How to go
What: The annual Yellow Springs Arts Council Members Show
Theme: “Family and Other Animals”
Where: YSAC Gallery, 111 Corry St., Yellow Springs
Dates: Feb. 20-March 15; hours: 1-4 p.m. Wednesdays through Sundays
Special event: Opening reception, 6-9 p.m. Feb. 20
More info: www.ysartscouncil.org/gallery
Nancy Mellon, who wrote in her journal for years that she wanted to “move to somewhere that was green,” finds it ironic that 11 years ago she moved to Greene County, where she’s the gallery coordinator for the Yellow Springs Arts Council Gallery.
“I’ve met more artists here, and had more opportunities to do art projects here, than I did living in New York City for eight years and living right outside of Los Angeles for eight years,” said Mellon, a mixed media and public art artist.
Her focus right now is on the annual YSAC Members Show, “Family and Other Animals,” opening with a Feb. 20 reception and running through March 15. It’s a show she promises will be “an incredible mixed bag of mediums.”
Mellon is also the curator of the YSAC Permanent Collection, started 23 years ago and currently representing 80 artists with 144 pieces of art.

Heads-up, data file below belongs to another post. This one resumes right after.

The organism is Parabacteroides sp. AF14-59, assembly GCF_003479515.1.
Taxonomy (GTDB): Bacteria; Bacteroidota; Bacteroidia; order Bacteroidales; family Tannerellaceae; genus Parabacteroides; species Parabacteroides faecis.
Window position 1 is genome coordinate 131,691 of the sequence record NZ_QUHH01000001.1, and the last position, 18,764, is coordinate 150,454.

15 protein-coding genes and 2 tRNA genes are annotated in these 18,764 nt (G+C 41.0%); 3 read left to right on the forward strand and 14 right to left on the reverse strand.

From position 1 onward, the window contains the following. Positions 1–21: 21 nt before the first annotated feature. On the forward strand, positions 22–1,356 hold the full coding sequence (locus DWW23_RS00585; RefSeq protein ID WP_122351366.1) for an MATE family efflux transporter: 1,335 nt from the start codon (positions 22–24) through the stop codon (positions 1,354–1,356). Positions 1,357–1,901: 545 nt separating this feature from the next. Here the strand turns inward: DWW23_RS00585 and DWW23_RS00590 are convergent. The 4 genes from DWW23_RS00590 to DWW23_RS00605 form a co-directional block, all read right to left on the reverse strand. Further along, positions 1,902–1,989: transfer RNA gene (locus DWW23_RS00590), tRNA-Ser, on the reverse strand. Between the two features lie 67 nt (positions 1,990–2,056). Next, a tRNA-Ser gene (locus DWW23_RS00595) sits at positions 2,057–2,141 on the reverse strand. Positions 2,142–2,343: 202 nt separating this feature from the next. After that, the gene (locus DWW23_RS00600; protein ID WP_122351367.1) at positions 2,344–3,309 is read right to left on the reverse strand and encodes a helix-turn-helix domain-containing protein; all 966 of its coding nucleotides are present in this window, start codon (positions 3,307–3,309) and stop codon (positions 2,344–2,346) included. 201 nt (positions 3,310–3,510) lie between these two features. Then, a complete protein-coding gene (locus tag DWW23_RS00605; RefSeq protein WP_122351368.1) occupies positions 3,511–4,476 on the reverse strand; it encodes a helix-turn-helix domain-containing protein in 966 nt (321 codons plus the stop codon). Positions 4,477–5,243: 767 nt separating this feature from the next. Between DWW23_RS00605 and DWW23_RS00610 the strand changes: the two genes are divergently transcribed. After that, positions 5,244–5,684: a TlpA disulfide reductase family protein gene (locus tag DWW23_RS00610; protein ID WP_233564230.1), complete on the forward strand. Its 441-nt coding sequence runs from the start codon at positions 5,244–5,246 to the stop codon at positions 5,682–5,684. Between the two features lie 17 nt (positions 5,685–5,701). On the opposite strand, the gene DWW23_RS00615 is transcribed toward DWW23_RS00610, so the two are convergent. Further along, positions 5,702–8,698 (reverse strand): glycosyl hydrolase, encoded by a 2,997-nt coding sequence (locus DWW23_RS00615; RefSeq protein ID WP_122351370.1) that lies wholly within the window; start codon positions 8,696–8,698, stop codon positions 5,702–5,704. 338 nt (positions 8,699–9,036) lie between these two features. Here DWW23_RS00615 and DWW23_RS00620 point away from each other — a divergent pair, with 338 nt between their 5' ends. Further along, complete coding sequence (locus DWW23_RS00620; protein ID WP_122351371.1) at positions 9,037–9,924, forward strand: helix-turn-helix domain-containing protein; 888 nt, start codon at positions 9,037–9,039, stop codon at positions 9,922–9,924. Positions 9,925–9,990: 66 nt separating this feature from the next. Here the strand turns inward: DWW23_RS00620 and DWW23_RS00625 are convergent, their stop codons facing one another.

“It is a living, growing historical record of the artists who have participated in the art scene in Yellow Springs and their work. It hangs in the hallways of Antioch University Midwest at 900 Dayton Street in Yellow Springs,” she said.
“When I moved into town, the first time I walked out my door, I went to an Arts Council meeting. I wanted to meet other artists, which was a very easy thing to do in Yellow Springs,” she said, noting that “every third person you meet is an artist.”
The Yellow Springs Arts Council, which is about 60 years old, began as a group facilitating art classes.
Its activities now include monthly exhibits in the YSAC Community Gallery, 111 Corry St., highlighting the work of local visual artists. Another monthly program, Arts Alive, features local performing artists, such as musicians, songwriters, actors, poets, storytellers, authors, dancers and comedians.
Mellon is also a member of Village Artisans, a 20-member artist co-op with a storefront at 100 Corry St.
“I’ve always been an artist. I remember squirting Elmer’s Glue in the palm of my hand and smooshing it around with a finger until it had a clay-like consistency. Then I’d model tiny horses with it. I painted rocks and sold them to local gift shops.”
The gallery is open from 1-4 p.m. Wednesdays through Sundays.
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